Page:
When Anna Larkin’s endometrioses forced her to endure six surgeries in two years, she had to stop working for almost 12 months.
Larkin, a master esthetician at Juut’s Wayzata location, worked at Juut for five years before she left for another spa, where she was working when her illness struck.
“I had never been sick before and was out of work for almost a year,” she says. “When I was ready to return, Juut hired me back.”
When Juut hired Larkin, it was with the understanding she would only be able to work 10 hours a week due to her health.
“But they still hired me,” she says. “I went last October, then in November I had another big surgery, then three more surgeries.”
During this time, Larkin experienced Daymaking in a way most never do. Every year, the salon celebrates National Daymakers Day in April (also David Wagner’s birthday). This year, Larkin’s manager informed her that all the employees from the 11 locations came together to help raise money for her medical treatment.
“I’ve never worked for such an amazing family of people that don’t just take care of guests, but employees as well—I get tears just thinking about it,” she says
The company came together to do a jeans day, where everyone who wore jeans donated $5 or more.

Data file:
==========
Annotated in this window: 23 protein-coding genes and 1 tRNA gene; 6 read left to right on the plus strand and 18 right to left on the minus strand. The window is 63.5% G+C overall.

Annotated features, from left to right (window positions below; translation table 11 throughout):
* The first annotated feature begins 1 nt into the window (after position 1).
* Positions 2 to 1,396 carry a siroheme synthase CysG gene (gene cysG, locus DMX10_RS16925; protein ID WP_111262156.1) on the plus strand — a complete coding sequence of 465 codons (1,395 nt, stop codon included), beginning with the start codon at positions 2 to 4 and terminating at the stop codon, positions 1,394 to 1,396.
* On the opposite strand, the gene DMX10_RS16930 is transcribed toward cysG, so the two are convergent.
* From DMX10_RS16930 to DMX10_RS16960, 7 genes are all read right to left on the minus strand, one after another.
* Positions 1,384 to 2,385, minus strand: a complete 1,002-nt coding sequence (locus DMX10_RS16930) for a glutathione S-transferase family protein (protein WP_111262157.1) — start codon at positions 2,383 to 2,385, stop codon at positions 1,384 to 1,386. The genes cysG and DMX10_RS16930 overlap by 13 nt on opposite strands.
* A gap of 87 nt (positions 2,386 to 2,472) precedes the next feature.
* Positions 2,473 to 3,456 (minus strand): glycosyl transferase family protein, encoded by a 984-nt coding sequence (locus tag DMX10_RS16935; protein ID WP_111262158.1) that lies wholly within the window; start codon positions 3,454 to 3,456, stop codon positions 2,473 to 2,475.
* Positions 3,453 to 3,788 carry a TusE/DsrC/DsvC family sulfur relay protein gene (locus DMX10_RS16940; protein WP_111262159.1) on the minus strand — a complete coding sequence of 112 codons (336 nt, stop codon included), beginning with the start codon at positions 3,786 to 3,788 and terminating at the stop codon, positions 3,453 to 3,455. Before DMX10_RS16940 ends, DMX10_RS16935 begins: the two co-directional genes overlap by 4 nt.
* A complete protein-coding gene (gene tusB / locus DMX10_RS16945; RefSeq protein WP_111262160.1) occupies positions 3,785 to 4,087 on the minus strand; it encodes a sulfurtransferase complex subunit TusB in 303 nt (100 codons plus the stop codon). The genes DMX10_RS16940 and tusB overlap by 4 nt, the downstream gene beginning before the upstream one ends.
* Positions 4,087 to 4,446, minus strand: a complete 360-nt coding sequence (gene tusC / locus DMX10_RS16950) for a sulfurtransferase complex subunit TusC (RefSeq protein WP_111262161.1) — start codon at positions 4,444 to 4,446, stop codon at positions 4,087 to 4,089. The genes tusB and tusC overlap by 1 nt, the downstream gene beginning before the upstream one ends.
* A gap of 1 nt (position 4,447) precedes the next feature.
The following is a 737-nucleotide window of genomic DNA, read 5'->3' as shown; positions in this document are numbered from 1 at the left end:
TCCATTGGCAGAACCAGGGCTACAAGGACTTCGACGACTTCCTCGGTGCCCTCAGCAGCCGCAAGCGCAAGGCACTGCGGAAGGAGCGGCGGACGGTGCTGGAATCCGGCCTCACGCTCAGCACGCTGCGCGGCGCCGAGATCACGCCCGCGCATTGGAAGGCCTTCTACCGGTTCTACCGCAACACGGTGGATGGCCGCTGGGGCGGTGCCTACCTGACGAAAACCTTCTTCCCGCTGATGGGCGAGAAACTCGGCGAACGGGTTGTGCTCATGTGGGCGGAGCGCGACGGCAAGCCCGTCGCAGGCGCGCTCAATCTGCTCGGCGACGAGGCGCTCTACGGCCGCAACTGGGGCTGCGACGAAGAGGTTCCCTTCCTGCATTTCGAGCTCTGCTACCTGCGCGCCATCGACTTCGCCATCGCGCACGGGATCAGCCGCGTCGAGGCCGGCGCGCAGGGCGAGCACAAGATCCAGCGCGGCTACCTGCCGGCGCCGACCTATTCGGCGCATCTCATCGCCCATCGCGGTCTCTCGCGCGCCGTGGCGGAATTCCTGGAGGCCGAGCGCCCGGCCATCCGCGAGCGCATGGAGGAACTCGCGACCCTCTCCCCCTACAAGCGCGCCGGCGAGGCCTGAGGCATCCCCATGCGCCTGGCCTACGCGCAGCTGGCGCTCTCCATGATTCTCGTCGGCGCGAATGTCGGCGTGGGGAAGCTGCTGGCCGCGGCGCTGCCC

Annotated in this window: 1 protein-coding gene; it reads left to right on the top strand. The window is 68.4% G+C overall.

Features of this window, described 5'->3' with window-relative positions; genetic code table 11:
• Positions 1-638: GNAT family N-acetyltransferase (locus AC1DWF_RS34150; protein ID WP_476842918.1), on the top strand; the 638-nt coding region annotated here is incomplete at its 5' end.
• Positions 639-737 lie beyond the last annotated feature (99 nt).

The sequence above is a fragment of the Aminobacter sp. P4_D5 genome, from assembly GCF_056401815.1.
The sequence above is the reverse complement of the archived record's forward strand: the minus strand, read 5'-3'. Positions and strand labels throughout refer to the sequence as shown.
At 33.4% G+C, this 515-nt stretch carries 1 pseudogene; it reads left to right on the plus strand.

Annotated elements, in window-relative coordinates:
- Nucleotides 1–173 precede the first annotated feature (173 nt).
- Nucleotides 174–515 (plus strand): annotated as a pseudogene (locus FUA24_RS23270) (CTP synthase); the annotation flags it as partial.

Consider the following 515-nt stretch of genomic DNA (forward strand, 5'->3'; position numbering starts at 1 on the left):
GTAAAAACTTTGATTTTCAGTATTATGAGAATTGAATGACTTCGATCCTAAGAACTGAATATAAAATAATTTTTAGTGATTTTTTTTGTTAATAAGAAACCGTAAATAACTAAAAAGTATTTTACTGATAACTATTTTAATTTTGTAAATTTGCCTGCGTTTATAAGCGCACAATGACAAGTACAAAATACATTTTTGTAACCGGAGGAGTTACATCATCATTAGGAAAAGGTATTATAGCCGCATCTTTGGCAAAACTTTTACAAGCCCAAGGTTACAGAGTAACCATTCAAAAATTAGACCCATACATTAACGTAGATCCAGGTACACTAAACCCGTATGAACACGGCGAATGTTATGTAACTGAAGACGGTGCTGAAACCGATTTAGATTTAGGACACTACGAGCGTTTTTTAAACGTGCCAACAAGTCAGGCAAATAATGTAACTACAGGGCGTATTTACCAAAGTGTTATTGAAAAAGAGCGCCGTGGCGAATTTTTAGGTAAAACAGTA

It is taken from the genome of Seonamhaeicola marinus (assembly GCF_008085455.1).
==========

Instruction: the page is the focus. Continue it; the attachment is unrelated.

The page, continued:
“To have the company-wide support was really powerful,” she says. “Clients donated as well, and they raised a total of $2,100. Then, David Wagner matched that amount.”
Larkin has been recovering and is now 90 percent there—thanks to her co-workers.
“When I was so sick, they checked up on me all the time, made me food and just motivated me. The management team was also there making sure I was ok and helping me go those 10 hours a week.”
Currently, Larkin works 26 hours a week as she continues to build her hours and stability.
“Management never rushed me or tried to pressure me to work more hours during that time—instead they and my co-workers were helping me clean my treatment room and lift anything heavy.”
Because of the money raised, Larkin was able to order a BioMat, an alternative healing medical device her insurance didn’t cover.
“I lay on it every night and every morning to help with the pain and healing process, and every time I lay down, I feel like I’m being carried by my coworkers,” she says.
Larkin says she has more compassion than ever for her clients and co-workers and feels more connected and committed to Juut.
“I’m more authentic now — my tribe has given me a safe space to share and for others to share their stories,” she says. “By being real and raw and sharing with intention, we share the love with everyone.”